The first part of this module is to decode Linns’ manuscript. Our group started with a very long James’ letter. In China when teaching English, we learned only Italic in class. Although personally I know some cursive, it’s still very difficult to recognize those words. For example, it’s very difficult to distinguish ‘c’, ‘u’, ‘v’, ‘e’ and ‘o’. It’s hard to tell between ‘b’ and ‘lc’ as well. Sometimes we need to combine with the context to guess what he was writing about. For the later individual part, I got a mostly transcribed letter from James’ brother John to James. Even if I was given the mostly transcribed version, I have no idea why the word is transcribed as such. It will be really interesting to sit in a library and spend all day just try to decode the letter for myself, but as an assignment it becomes a frustrating experience. I tried to get some idea from his other manuscripts, but it didn’t help much.
I love the archive experience. On screen the letter has a pale background, but when I actually looking to the piece in the archive, it’s different. It’s written on a brown/wooden piece of letter paper with lines on it. It was like my answer sheet in high school. Although I cannot fully recognize his hand writing, it’s really beautiful maybe even as an art piece. You can feel the history through the steins and the color of the paper. I think it’s easier to read for me. On the computer screen I always try to magnify the word a little bit more to try to recognized the word, but it’s not helping. In the archive I was even able to recognize a word that I had no idea before. This might be because I was reading the letter as people at that time did, which gives me a sense of the bigger picture of the letter. With a vertical screen, it’s hard to tell which part I was working on, but I can work with the digital version anytime I want though. The more I want to focus, the less information I get.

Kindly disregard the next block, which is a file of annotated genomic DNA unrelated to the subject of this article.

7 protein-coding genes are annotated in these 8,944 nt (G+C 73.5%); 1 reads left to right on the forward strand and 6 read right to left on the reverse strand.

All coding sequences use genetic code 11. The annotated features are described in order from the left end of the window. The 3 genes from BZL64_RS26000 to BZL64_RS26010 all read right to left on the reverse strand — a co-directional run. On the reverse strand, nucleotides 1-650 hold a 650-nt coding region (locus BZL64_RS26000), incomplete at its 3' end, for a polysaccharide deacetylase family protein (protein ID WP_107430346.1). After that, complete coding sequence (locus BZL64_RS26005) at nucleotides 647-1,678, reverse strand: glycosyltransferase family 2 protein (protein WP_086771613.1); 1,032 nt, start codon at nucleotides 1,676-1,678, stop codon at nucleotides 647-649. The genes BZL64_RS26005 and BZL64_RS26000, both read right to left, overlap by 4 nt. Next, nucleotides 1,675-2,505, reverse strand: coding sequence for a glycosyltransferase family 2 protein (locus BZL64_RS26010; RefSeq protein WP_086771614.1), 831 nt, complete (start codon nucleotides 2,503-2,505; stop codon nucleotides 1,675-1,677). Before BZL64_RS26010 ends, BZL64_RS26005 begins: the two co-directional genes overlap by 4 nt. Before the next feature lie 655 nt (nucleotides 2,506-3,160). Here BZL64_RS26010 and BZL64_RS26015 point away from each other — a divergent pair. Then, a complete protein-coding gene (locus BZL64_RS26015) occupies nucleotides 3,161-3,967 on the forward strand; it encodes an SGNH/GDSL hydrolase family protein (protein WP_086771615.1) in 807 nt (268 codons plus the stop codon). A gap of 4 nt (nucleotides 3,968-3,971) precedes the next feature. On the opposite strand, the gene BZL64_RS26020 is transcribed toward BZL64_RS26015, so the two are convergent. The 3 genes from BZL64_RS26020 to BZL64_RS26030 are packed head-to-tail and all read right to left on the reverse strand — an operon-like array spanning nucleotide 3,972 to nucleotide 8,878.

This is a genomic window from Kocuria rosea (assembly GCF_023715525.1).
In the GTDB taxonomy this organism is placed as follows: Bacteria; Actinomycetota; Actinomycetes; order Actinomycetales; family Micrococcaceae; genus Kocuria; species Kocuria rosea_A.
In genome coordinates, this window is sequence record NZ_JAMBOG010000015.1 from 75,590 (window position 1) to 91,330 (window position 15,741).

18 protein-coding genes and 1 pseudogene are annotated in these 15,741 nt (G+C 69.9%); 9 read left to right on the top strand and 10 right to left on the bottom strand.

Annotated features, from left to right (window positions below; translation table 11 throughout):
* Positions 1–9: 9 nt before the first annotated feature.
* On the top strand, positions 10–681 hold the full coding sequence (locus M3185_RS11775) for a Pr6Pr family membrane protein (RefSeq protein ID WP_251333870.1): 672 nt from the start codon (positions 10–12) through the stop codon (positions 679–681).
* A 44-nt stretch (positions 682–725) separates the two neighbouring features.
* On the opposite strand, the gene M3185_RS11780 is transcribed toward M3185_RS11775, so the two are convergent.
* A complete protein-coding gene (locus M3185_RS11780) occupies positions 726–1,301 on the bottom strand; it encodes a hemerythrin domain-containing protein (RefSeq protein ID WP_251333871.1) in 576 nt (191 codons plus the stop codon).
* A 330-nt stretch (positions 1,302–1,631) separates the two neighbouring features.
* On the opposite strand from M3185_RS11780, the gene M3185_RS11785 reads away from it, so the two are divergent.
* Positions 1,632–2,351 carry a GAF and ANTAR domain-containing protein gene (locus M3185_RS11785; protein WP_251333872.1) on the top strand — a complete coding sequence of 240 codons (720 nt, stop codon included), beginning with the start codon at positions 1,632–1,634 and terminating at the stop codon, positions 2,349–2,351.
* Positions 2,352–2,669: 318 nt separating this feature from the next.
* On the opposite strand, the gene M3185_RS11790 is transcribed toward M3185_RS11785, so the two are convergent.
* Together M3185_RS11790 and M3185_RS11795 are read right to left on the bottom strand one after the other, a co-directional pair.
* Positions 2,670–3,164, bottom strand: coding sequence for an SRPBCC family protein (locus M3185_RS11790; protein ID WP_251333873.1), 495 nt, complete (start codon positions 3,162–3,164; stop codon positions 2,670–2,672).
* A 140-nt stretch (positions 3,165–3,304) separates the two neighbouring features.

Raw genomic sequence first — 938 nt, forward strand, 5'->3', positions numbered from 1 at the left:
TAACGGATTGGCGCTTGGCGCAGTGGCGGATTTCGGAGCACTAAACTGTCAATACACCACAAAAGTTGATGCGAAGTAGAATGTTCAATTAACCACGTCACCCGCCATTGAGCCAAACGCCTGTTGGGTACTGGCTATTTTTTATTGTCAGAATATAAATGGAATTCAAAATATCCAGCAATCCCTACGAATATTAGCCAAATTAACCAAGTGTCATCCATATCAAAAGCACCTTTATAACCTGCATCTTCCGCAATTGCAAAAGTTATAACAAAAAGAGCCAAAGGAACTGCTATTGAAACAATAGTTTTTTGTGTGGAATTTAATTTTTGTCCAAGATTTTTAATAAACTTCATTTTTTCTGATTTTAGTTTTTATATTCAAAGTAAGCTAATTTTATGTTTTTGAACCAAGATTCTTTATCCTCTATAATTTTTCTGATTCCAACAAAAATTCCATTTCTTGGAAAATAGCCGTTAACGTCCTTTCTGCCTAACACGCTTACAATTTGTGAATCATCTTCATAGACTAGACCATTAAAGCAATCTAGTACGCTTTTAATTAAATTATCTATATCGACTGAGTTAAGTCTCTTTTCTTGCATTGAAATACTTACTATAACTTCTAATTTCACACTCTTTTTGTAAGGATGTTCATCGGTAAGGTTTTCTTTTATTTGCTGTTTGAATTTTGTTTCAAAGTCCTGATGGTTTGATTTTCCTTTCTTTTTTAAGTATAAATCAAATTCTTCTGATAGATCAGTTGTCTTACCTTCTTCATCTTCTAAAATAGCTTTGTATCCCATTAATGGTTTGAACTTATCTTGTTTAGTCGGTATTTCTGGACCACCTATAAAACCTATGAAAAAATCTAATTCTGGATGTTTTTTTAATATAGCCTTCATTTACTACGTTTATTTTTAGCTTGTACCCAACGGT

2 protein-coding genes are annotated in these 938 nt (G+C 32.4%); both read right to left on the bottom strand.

Since my part of the letter is John’s letter to James, the content is not related to what James wrote in his diary. However, when I was trying to write diaries in elementary school, I would elaborate on who is present, what time the thing is happening and what has happened since diaries are for teachers to read. If the diary is for my own, I would write things less detailed but write more about my feelings at that time. James used a lot of “we” without directly pointing out who the persons are and didn’t say much about his own feeling (it’s like I can’t feel his emotion from his words) but more about what has happened may suggest the audience of this diary might not be his future self.
For me, I’ve never heard about Linn before this mark up, and knew very little about American history. Doing those markups and transcriptions makes me feel like I was part of it, like his family or acquaintance from Lewisburg was reading the letter he wrote from the front line.